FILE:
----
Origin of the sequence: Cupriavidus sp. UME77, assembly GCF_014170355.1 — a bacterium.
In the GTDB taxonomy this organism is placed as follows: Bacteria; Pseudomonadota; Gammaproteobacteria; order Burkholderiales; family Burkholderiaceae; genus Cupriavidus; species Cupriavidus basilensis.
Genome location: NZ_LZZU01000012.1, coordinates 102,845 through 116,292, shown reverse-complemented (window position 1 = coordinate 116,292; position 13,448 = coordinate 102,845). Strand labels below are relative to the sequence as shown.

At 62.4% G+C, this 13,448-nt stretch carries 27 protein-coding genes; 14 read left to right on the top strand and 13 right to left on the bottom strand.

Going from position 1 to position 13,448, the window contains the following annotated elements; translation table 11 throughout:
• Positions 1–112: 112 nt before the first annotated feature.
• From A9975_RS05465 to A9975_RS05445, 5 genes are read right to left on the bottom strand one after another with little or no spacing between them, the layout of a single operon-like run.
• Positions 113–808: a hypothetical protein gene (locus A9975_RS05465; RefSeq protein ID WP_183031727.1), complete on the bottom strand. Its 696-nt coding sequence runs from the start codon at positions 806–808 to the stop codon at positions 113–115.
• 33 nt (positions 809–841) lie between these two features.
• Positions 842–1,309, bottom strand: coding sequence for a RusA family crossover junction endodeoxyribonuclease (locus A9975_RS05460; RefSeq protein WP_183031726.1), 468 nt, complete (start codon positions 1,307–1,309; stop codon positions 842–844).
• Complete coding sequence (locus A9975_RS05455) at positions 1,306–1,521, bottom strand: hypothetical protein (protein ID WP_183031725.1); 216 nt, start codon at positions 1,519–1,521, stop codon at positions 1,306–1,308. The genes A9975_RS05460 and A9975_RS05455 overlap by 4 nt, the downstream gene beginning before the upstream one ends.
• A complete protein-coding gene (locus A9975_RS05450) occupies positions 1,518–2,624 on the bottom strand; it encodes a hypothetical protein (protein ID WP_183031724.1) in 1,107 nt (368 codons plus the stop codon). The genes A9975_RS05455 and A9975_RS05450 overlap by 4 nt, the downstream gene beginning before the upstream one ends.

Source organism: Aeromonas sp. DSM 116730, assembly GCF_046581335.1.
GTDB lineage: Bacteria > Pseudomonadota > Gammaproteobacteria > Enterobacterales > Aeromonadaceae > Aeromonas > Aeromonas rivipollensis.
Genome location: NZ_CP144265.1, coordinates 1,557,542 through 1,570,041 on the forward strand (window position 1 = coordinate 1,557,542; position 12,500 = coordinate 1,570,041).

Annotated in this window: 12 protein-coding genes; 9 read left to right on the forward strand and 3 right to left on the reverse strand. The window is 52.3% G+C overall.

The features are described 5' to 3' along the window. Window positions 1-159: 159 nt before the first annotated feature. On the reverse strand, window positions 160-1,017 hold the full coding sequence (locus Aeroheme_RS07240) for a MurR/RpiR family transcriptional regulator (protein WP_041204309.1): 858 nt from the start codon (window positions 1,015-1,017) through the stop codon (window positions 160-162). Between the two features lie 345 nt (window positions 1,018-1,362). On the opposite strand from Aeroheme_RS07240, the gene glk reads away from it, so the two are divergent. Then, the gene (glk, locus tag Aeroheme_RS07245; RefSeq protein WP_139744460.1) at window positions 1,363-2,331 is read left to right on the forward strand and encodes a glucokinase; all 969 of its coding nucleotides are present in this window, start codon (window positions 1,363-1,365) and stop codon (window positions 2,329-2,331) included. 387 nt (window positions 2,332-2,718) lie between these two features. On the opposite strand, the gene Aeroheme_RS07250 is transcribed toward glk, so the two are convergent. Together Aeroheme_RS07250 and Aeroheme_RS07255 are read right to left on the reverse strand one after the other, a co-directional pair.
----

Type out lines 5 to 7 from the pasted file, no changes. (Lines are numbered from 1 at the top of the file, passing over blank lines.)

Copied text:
Going from position 1 to position 13,448, the window contains the following annotated elements; translation table 11 throughout:
• Positions 1–112: 112 nt before the first annotated feature.
• From A9975_RS05465 to A9975_RS05445, 5 genes are read right to left on the bottom strand one after another with little or no spacing between them, the layout of a single operon-like run.